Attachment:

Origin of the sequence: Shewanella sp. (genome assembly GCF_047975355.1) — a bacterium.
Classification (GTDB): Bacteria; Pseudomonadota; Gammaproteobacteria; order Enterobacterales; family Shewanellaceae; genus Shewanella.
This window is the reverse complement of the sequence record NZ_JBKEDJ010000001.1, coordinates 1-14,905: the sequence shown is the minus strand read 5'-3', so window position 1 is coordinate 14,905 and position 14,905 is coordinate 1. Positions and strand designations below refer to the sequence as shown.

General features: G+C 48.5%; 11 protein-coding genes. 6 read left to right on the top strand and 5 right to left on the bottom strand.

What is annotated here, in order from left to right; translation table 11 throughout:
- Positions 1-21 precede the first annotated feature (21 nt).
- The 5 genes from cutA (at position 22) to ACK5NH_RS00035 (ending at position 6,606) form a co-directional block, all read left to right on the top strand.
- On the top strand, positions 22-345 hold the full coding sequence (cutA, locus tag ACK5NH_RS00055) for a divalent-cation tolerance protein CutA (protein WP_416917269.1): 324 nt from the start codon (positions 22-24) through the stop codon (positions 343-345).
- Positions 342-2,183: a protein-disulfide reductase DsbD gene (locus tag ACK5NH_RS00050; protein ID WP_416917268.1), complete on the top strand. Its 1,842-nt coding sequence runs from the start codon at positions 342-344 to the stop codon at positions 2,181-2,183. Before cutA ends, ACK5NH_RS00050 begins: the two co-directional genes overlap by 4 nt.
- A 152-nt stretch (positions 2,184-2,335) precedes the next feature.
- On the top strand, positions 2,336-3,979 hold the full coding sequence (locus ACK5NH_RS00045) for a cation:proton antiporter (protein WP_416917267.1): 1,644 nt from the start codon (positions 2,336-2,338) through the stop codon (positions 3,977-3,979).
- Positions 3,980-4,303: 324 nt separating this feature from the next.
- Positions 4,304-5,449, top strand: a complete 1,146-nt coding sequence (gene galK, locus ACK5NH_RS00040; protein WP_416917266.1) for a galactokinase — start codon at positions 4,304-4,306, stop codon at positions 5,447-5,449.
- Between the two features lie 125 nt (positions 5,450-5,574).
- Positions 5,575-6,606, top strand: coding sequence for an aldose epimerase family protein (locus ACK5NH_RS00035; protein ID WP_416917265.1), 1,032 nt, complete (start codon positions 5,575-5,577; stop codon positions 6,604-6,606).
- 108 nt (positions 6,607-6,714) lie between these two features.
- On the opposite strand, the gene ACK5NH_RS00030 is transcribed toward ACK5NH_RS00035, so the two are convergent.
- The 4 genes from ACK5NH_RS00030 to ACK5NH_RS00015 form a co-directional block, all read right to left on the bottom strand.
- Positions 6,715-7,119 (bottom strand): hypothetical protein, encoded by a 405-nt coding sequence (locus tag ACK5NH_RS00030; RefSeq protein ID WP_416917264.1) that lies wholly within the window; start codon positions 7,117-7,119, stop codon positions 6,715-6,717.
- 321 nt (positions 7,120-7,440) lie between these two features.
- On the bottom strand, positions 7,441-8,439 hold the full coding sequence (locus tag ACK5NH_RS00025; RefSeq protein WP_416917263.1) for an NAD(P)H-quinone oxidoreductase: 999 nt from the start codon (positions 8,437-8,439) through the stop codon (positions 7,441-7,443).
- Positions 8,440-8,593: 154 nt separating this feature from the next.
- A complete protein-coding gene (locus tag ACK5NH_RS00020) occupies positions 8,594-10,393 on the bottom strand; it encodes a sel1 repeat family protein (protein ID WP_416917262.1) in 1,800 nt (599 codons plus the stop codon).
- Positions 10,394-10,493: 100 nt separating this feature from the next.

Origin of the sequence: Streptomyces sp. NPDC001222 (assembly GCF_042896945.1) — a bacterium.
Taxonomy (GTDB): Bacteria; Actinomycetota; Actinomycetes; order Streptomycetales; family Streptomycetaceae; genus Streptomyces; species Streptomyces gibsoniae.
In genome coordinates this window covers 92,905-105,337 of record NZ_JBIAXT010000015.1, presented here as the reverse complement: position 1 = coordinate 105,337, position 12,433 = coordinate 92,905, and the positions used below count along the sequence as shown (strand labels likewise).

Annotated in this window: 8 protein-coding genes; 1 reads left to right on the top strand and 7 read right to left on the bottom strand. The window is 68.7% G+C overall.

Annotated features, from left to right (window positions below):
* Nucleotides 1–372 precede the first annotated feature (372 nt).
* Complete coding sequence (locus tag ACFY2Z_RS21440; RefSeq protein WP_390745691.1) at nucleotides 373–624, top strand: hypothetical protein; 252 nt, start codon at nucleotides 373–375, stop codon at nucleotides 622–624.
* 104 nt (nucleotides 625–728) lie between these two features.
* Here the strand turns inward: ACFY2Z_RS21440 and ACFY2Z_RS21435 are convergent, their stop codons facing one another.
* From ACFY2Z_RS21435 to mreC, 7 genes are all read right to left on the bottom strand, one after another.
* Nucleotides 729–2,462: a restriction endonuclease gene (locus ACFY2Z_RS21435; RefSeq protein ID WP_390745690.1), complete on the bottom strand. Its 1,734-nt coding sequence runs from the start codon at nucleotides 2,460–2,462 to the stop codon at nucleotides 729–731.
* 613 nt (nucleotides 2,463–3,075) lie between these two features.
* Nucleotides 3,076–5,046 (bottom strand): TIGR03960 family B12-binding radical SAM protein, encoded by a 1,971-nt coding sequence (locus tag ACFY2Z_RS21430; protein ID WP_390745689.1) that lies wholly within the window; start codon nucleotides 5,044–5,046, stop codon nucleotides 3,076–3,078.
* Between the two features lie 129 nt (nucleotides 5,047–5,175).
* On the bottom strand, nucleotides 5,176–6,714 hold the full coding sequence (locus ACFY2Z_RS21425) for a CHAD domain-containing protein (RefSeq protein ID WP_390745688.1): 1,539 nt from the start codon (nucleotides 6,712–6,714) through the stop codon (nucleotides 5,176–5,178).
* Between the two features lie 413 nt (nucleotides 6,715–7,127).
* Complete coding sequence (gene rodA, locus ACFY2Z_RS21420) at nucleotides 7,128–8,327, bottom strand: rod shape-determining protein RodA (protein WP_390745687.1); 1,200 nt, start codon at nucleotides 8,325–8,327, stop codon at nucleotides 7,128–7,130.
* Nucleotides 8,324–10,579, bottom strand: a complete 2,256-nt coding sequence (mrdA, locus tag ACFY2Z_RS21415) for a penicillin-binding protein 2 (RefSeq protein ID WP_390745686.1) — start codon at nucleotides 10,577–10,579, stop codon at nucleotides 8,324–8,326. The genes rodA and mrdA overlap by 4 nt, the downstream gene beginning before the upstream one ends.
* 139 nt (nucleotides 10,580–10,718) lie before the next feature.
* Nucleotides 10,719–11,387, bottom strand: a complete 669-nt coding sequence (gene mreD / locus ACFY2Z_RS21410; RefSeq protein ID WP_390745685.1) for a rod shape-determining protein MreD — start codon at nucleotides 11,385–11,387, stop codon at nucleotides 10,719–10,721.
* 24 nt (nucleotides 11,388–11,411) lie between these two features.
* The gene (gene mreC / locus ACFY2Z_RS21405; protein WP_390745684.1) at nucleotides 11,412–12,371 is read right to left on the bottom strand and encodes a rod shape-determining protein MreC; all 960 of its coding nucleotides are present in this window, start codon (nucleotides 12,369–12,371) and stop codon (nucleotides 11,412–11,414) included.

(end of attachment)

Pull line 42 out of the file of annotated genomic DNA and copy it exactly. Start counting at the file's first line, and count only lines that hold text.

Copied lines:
* Nucleotides 8,324–10,579, bottom strand: a complete 2,256-nt coding sequence (mrdA, locus tag ACFY2Z_RS21415) for a penicillin-binding protein 2 (RefSeq protein ID WP_390745686.1) — start codon at nucleotides 10,577–10,579, stop codon at nucleotides 8,324–8,326. The genes rodA and mrdA overlap by 4 nt, the downstream gene beginning before the upstream one ends.